Britain needs to keep developing new oil and gas fields in the North Sea even as it rolls out major offshore wind and carbon capture and storage projects across the country, according to Shell’s UK head of upstream.
“The UK will still need its home-produced oil and gas, which would otherwise only be replaced by likely higher-emissions imports,” Simon Roddy said in an interview. “There was only one major development consent for the whole of the North Sea last year. I don’t fundamentally think that’s a sustainable position.”
Shell is planning to invest as much as £25 billion in the UK’s energy system over the next decade, 75% of which will be spent on low-carbon products and projects. The firm won licenses in the country to install offshore floating wind turbines and is involved with the carbon-capture and hydrogen Acorn project in Scotland. But it also plans to continue to develop North Sea oil and gas albeit at a slower pace than in the past.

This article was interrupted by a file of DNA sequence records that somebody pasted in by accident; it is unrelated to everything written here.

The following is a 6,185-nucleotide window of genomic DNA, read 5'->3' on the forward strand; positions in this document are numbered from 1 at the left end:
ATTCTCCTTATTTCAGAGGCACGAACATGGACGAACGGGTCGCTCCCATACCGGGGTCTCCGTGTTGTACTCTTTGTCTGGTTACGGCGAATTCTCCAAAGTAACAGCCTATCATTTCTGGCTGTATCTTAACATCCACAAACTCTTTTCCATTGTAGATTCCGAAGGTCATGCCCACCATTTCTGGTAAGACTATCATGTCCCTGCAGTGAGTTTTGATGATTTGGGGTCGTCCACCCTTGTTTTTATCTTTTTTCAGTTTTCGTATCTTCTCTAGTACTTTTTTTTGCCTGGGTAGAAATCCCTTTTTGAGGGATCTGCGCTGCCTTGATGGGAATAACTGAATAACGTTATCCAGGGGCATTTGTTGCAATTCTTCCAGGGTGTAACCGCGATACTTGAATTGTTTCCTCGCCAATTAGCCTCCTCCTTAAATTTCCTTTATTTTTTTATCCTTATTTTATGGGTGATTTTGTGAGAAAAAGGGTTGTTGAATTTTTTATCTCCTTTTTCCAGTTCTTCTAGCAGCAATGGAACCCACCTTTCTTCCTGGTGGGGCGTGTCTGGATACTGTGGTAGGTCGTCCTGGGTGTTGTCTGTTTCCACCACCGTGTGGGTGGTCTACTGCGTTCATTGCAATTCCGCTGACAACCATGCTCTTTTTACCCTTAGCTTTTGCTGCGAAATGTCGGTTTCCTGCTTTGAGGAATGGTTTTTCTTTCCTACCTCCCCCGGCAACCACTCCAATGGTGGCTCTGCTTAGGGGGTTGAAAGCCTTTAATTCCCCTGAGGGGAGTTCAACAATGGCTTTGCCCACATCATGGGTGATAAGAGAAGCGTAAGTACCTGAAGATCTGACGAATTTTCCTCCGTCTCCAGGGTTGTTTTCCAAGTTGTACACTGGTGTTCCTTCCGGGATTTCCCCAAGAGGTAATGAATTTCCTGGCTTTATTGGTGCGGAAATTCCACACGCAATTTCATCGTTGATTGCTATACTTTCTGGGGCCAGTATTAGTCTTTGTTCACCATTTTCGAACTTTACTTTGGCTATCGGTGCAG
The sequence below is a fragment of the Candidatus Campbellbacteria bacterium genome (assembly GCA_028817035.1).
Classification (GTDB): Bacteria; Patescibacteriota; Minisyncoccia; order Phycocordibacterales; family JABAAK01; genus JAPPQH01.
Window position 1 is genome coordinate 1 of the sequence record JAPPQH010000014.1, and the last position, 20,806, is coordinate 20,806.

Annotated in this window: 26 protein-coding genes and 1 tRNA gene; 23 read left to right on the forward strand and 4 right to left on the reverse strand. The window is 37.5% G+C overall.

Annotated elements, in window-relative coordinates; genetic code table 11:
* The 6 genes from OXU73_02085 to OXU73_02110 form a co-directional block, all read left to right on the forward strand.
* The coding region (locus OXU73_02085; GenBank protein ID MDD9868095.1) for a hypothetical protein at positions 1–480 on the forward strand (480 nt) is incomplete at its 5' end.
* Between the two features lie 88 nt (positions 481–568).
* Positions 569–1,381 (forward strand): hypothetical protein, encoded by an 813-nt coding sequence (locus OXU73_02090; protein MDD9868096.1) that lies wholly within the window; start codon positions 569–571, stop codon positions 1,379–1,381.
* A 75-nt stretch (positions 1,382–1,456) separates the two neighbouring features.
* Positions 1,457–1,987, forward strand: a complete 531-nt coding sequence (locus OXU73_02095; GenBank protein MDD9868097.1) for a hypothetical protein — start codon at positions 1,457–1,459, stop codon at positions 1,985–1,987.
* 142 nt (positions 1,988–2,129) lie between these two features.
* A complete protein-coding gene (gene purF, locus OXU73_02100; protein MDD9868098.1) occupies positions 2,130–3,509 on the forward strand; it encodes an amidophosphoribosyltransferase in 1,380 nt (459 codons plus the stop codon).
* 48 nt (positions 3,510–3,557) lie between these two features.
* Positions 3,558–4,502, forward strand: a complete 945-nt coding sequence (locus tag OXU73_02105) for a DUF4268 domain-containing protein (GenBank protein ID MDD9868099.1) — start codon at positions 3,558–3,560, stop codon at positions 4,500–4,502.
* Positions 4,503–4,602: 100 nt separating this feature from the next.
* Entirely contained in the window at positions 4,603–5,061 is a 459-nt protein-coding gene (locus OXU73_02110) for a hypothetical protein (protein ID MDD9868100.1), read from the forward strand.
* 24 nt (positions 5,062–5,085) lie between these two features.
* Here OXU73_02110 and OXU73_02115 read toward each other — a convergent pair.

“We are certainly looking at other opportunities, particularly gas and around our infrastructure,” Roddy said. “It’s not our expectation to be the only operator with a major approved consent in the funnel.”
Earlier this year, Shell received government permission to develop the Jackdaw gas condensate field, having failed to get it last year. The project, which will connect to existing infrastructure at the Shearwater offshore hub, is the only major development to have been given the green light this year.
Norway’s Equinor ASA began regulatory approvals for the Rosebank development this month, while Ithaca Energy Ltd. has yet to submit an environmental statement for the Cambo field. If fully developed, the two projects would among the largest in the UK.
Investment into the North Sea has dried up in recent years, part of a long slide that was exacerbated by the coronavirus pandemic. “Production decline versus the previous year was almost 15%,” says Roddy. “Clearly if that kind of trajectory continues, the North Sea continental shelf is going to decline rather quickly.”
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